United States District Court, D. Oregon
V. Reeder Glenn, Reeder, Gassner & Carl, LLP Attorney for
J. Williams Janice E. Hebert, Thomas M. Elsberry Social
Security Administration Attorneys for Defendant
OPINION & ORDER
A. HERNÁNDEZ United States District Judge
Jason Green brings this action for judicial review of the
Commissioner's final decision denying his application for
Disability Insurance Benefits (“DIB”) under Title
II of the Social Security Act. The Court has jurisdiction
under 42 U.S.C. § 405(g) (incorporated by 42 U.S.C.
§ 1382(c)(3)). Because the Commissioner's decision
was supported by substantial evidence and free of legal
error, it is affirmed.
was born on June 1, 1972, and was forty years old at his
alleged disability onset date. Tr. 21. Plaintiff has a
high school education. Id. He has past relevant work
as a grounds keeper, commercial/industrial cleaner, and
lubrication servicer. Id. Plaintiff filed his
application for DIB on September 6, 2012, alleging an onset
date of August 1, 2012. Tr. 13. His application was initially
denied on December 21, 2012, and upon reconsideration on
April 15, 2013. Id. A hearing was held before
Administrative Law Judge (“ALJ”) John Michaelsen
on July 9, 2014. Tr. 29. ALJ Michaelsen issued a written
opinion denying Plaintiff's application on September 17,
2014. Tr. 13-23. The Appeals Council denied Plaintiff's
request for review, making the ALJ's opinion the
Commissioner's final decision that Plaintiff now
challenges in this court. Tr. 1-7.
claimant is disabled if she is unable to “engage in any
substantial gainful activity by reason of any medically
determinable physical or mental impairment which . . . has
lasted or can be expected to last for a continuous period of
not less than 12 months.” 42 U.S.C. §
423(d)(1)(A). Disability claims are evaluated according to a
five-step procedure. Valentine v. Comm'r Soc. Sec.
Admin., 574 F.3d 685, 689 (9th Cir. 2009). The claimant
bears the ultimate burden of proving disability. Id.
first step, the Commissioner determines whether a claimant is
engaged in “substantial gainful activity.” If so,
the claimant is not disabled. Bowen v. Yuckert, 482
U.S. 137, 140 (1987); 20 C.F.R. §§ 404.1520(b),
416.920(b). At step two, the Commissioner determines whether
the claimant has a “medically severe impairment or
combination of impairments.” Yuckert, 482 U.S.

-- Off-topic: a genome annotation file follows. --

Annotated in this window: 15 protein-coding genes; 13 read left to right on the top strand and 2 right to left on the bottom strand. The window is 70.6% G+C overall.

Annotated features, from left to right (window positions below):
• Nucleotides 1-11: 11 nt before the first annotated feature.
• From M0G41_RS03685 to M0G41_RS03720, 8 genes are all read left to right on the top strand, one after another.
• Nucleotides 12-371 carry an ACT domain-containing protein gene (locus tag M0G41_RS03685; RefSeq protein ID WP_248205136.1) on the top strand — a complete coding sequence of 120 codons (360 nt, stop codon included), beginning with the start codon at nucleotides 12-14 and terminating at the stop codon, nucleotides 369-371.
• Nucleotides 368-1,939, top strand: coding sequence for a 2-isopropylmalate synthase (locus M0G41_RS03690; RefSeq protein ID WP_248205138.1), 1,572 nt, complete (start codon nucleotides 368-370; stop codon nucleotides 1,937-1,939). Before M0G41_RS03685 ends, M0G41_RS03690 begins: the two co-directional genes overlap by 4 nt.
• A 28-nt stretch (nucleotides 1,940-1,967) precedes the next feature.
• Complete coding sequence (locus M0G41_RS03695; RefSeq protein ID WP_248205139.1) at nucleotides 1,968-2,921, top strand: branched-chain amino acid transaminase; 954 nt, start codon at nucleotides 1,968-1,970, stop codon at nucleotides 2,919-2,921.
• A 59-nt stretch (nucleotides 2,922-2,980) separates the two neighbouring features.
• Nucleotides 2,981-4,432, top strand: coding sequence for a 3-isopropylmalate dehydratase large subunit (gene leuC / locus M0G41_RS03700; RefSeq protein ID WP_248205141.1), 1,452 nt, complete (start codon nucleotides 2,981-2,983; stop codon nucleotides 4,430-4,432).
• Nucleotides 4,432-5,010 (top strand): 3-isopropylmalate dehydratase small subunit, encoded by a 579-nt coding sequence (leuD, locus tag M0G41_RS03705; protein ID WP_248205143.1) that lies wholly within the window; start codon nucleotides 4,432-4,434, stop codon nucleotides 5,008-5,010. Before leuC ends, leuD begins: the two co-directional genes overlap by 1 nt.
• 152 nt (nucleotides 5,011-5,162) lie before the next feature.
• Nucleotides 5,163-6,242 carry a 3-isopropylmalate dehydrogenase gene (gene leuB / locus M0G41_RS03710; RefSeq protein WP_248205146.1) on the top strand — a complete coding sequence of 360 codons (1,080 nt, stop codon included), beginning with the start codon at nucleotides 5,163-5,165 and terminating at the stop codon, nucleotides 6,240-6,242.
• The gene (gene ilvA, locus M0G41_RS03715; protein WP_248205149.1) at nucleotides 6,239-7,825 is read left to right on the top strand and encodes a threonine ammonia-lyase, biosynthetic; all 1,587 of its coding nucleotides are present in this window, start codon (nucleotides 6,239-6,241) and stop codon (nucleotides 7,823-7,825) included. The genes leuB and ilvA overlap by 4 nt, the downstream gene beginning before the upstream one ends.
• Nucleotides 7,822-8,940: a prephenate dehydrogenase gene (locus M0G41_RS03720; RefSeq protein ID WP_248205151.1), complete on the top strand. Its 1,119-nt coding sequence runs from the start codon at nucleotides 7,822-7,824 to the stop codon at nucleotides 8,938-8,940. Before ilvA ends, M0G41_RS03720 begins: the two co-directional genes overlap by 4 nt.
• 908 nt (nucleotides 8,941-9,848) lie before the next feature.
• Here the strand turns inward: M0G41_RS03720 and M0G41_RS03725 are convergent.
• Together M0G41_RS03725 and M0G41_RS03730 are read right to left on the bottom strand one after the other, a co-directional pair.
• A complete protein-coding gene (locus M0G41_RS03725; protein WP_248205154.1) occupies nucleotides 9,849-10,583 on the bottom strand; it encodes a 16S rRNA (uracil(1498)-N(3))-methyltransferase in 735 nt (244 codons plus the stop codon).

at 140-41; 20 C.F.R. §§ 404.1520(c), 416.920(c). If
not, the claimant is not disabled.
three, the Commissioner determines whether claimant's
impairments, singly or in combination, meet or equal
“one of a number of listed impairments that the
[Commissioner] acknowledges are so severe as to preclude
substantial gainful activity.” Yuckert, 482
U.S. at 141; 20 C.F.R. §§ 404.1520(d), 416.920(d).
If so, the claimant is conclusively presumed disabled; if
not, the Commissioner proceeds to step four.
Yuckert, 482 U.S. at 141.
four, the Commissioner determines whether the claimant,
despite any impairment(s), has the residual functional
capacity (“RFC”) to perform “past relevant
work.” 20 C.F.R. §§ 404.1520(e), 416.920(e).
If the claimant can, the claimant is not disabled. If the
claimant cannot perform past relevant work, the burden shifts
to the Commissioner. At step five, the Commissioner must
establish that the claimant can perform other work.
Yuckert, 482 U.S. at 141-42; 20 C.F.R. §§
404.1520(e) & (f), 416.920(e) & (f). If the
Commissioner meets its burden and proves that the claimant is
able to perform other work which exists in the national
economy, the claimant is not disabled. 20 C.F.R. §§
one, the ALJ found that Plaintiff met the insured status
requirement through June 30, 2017, and had not engaged in SGA
since the alleged onset date. Tr. 15.
two, the ALJ found that Plaintiff had the following severe
impairments: attention deficit disorder and bipolar disorder.
Tr. 16. The ALJ considered other alleged conditions,
including an injury to Plaintiff's right wrist, and
concluded that they were non-severe. Id.
Three, the ALJ found that Plaintiff did not have an
impairment or combination of impairments that met or equaled
the severity of one of the listed impairments. Id.
formulated the following RFC, finding that Plaintiff could
perform a “full range of work at all exertional levels
and the [RFC] to perform simple, repetitive, routine tasks
requiring no more than occasional interaction with
supervisors, no contact with the ...